The Williamson Diamond Brooch

The Williamson Diamond brooch. The Williamson Diamond discovered in October 1947 at the Mwadui mine in Tanganyika, owned by the Canadian geologist and royalist Dr John Thoburn Williamson, for whom the diamond was named.

The 54.5 carat uncut stone, was presented by Dr Williamson, as a wedding present to the (then) Princess Elizabeth in 1947.

The firm of Briefel and Lemer of Clerkenwell were entrusted with cutting the diamond and subsequently turned the rough into a 23.6-carat round brilliant, a cut that was chosen to show off its rose color.

Queen Mary and Princess Elizabeth made a point of visiting the Clerkenwell based firm and inspected the work of cutting and polishing of the stone on 10 March 1948.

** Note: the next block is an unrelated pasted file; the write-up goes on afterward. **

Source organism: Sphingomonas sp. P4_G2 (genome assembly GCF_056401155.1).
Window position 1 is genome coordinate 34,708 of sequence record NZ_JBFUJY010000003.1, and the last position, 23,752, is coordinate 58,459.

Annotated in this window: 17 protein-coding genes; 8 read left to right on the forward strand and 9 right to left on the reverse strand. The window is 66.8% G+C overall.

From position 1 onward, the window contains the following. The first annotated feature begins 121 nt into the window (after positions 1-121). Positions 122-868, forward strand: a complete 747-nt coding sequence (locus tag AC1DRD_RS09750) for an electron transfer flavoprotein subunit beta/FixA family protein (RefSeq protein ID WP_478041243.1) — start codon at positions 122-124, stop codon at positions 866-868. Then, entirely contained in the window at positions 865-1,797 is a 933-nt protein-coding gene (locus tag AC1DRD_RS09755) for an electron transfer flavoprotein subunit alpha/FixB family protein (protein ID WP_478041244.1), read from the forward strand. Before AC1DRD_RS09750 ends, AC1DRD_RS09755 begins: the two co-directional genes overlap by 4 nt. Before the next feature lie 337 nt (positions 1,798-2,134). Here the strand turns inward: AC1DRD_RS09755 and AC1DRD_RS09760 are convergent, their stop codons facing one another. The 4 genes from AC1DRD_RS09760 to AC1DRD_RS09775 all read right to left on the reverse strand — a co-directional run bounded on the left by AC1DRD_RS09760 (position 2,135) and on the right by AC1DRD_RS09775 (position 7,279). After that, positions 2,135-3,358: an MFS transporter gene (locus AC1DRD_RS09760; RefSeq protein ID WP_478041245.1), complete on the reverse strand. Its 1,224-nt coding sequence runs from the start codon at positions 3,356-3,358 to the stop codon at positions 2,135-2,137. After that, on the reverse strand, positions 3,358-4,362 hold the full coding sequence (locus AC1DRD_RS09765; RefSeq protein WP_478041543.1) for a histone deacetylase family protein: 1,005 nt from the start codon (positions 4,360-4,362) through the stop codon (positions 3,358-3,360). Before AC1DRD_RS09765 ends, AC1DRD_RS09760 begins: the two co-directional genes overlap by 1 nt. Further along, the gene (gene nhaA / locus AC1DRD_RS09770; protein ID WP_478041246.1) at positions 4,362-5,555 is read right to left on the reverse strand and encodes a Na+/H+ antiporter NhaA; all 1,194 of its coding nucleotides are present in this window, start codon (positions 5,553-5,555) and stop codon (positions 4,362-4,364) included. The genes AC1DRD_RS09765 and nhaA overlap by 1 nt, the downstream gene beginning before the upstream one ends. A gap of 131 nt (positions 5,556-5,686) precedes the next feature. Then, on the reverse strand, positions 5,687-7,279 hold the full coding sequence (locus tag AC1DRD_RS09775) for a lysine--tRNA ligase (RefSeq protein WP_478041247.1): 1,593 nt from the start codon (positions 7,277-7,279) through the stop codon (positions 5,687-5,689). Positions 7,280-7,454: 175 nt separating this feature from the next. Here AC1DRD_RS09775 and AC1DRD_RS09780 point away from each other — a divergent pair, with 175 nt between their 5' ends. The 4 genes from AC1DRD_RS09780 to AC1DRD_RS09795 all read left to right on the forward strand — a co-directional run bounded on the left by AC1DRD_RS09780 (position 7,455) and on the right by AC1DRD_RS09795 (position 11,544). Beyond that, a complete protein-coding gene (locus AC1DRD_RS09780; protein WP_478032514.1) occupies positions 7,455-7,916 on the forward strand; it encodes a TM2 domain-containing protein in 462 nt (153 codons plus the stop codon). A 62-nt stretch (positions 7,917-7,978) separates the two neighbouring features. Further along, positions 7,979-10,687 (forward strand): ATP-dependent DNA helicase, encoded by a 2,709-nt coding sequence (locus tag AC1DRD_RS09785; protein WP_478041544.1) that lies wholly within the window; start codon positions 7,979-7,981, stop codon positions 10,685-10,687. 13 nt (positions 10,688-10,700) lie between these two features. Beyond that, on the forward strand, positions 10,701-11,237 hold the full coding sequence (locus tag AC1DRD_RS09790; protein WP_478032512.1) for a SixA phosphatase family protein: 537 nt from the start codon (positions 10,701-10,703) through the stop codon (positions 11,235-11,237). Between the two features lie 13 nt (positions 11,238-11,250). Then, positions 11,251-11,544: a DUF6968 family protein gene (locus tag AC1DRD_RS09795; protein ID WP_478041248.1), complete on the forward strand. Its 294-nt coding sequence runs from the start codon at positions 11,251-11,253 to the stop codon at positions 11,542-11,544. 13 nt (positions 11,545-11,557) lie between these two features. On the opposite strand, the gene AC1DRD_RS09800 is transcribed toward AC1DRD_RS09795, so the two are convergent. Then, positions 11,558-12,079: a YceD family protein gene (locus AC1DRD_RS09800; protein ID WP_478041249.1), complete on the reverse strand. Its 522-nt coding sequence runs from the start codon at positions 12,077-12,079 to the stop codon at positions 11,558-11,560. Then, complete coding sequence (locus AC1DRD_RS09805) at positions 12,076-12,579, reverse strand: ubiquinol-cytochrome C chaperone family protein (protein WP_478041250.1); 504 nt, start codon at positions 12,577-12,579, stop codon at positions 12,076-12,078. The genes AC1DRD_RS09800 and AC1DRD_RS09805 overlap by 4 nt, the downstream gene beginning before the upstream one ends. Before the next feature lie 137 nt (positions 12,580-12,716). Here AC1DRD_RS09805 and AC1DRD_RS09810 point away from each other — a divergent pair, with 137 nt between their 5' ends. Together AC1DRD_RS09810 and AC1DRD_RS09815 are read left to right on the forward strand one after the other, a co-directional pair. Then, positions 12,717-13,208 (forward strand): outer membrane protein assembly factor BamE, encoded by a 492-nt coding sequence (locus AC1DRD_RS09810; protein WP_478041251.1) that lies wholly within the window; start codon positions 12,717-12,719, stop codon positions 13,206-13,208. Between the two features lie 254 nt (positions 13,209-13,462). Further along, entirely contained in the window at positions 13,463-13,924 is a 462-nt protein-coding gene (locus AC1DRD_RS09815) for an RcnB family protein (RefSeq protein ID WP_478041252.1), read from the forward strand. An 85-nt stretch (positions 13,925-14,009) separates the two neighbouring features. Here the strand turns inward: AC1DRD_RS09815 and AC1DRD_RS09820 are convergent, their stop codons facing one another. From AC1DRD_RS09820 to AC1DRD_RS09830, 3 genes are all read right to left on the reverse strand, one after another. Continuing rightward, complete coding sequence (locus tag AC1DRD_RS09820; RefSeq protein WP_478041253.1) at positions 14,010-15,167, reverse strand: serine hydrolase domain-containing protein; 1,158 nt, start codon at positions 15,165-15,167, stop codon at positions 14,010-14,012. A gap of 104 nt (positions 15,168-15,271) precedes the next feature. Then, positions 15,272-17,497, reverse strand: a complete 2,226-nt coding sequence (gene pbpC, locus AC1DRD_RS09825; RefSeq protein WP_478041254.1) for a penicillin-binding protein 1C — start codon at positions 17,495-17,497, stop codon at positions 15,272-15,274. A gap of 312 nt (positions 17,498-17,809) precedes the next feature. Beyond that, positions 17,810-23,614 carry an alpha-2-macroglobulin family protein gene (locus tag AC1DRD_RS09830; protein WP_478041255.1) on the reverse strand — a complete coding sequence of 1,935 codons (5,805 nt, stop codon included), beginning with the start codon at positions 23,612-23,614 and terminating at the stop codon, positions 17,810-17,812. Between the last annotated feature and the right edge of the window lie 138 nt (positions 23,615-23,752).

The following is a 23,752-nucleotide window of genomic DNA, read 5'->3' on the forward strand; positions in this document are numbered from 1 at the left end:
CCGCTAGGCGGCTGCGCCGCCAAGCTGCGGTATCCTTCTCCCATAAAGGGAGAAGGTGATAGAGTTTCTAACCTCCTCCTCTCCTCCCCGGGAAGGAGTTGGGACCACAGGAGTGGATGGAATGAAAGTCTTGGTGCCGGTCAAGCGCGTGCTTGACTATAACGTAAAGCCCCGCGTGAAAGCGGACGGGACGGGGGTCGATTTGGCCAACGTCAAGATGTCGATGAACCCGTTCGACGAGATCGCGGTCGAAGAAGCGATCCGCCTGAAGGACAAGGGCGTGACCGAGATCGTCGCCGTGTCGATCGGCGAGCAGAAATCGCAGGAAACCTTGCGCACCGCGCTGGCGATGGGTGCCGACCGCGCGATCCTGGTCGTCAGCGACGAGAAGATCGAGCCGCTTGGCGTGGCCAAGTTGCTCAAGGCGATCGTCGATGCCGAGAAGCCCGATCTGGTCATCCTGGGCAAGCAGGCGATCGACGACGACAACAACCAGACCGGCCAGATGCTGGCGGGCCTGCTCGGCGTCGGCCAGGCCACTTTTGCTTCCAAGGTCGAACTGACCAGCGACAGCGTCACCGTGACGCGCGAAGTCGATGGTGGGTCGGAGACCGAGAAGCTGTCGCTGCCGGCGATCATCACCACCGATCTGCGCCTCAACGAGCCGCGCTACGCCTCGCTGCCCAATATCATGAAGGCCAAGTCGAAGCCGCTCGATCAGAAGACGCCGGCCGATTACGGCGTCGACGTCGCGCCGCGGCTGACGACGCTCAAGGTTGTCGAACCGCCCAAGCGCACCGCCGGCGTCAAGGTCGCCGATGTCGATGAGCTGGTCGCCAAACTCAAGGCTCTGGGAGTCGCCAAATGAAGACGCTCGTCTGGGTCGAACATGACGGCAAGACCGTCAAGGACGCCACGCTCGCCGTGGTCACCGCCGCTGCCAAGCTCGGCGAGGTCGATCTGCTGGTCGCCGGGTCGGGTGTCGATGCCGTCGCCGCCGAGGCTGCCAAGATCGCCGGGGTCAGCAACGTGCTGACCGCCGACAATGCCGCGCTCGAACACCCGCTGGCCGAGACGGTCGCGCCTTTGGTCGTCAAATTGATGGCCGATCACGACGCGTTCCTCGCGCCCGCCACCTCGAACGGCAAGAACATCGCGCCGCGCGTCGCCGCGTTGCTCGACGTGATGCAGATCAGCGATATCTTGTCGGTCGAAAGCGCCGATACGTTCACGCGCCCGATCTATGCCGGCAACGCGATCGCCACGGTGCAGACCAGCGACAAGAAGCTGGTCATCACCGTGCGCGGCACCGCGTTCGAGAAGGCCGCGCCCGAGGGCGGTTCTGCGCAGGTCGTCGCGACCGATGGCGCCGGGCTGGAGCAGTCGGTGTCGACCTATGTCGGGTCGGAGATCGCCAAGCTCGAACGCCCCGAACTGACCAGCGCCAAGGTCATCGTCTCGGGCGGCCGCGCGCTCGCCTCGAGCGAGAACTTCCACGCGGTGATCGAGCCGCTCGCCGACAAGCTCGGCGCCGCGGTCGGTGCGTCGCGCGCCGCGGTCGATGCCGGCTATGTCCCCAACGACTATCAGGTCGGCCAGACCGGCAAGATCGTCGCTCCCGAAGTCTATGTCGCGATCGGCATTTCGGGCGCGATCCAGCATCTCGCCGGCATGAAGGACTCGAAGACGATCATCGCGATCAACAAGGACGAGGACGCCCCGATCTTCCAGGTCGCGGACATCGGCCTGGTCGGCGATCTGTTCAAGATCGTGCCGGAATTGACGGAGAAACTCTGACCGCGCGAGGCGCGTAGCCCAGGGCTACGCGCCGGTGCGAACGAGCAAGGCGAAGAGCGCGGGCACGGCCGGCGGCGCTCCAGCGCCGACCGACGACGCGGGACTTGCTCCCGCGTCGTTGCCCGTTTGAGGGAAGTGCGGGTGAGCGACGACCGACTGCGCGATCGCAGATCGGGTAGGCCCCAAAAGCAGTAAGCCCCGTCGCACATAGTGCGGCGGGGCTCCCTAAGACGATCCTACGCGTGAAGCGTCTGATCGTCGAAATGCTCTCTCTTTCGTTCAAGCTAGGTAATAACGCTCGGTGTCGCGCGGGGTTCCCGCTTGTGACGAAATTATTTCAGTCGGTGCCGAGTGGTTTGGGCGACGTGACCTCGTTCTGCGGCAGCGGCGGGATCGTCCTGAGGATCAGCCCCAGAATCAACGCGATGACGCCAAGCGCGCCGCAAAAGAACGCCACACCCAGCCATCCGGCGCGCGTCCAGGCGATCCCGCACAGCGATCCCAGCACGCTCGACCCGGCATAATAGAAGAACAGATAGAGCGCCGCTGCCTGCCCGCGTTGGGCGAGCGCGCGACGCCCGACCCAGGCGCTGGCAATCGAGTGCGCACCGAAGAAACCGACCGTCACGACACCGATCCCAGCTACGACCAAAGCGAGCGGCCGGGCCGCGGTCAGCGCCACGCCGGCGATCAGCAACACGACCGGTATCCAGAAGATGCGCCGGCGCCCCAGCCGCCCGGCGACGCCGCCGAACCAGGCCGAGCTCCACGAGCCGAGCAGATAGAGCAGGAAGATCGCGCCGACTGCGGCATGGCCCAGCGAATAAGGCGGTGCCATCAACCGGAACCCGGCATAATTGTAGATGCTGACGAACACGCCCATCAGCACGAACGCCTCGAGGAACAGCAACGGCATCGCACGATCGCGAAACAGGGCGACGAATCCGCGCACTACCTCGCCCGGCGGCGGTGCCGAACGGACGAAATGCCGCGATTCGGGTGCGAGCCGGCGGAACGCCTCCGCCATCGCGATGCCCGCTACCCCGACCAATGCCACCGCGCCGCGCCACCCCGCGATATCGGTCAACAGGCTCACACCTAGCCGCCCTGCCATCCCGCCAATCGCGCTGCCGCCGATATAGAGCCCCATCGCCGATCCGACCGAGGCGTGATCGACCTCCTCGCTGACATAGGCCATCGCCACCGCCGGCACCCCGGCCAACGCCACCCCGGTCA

The pink stone was set as the center of a brooch in the form of a jonquil flower (narcissus), designed by Frederick Mew of Cartier, in 1953.

Dr Williamson also gifted 170 small brilliant-cut diamonds, 12 baguette-cut diamonds and 21 marquise diamonds, which were used to form the petals, stalk and the leaves of this brooch.